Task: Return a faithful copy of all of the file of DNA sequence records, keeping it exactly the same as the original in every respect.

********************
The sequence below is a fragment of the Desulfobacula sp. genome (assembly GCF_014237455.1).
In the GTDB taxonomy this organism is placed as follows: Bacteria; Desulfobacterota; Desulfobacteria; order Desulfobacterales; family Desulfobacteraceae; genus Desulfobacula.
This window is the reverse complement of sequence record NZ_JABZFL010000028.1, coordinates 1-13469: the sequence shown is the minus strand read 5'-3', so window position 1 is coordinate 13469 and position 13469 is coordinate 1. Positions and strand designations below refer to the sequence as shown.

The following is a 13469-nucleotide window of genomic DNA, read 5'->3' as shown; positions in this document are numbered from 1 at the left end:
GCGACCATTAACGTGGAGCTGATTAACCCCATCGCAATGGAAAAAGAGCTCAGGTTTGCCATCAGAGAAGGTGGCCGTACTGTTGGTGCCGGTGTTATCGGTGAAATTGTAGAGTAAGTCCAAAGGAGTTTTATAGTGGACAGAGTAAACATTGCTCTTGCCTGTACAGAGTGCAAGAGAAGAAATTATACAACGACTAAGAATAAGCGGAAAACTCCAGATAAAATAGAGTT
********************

The sequence below is a fragment of the Desulfobacula sp. genome (assembly GCF_014237455.1).
In the GTDB taxonomy this organism is placed as follows: Bacteria; Desulfobacterota; Desulfobacteria; order Desulfobacterales; family Desulfobacteraceae; genus Desulfobacula.
This window is the reverse complement of sequence record NZ_JABZFL010000028.1, coordinates 1-13469: the sequence shown is the minus strand read 5'-3', so window position 1 is coordinate 13469 and position 13469 is coordinate 1. Positions and strand designations below refer to the sequence as shown.

The following is a 13469-nucleotide window of genomic DNA, read 5'->3' as shown; positions in this document are numbered from 1 at the left end:
GCGACCATTAACGTGGAGCTGATTAACCCCATCGCAATGGAAAAAGAGCTCAGGTTTGCCATCAGAGAAGGTGGCCGTACTGTTGGTGCCGGTGTTATCGGTGAAATTGTAGAGTAAGTCCAAAGGAGTTTTATAGTGGACAGAGTAAACATTGCTCTTGCCTGTACAGAGTGCAAGAGAAGAAATTATACAACGACTAAGAATAAGCGGAAAACTCCAGATAAAATAGAGTT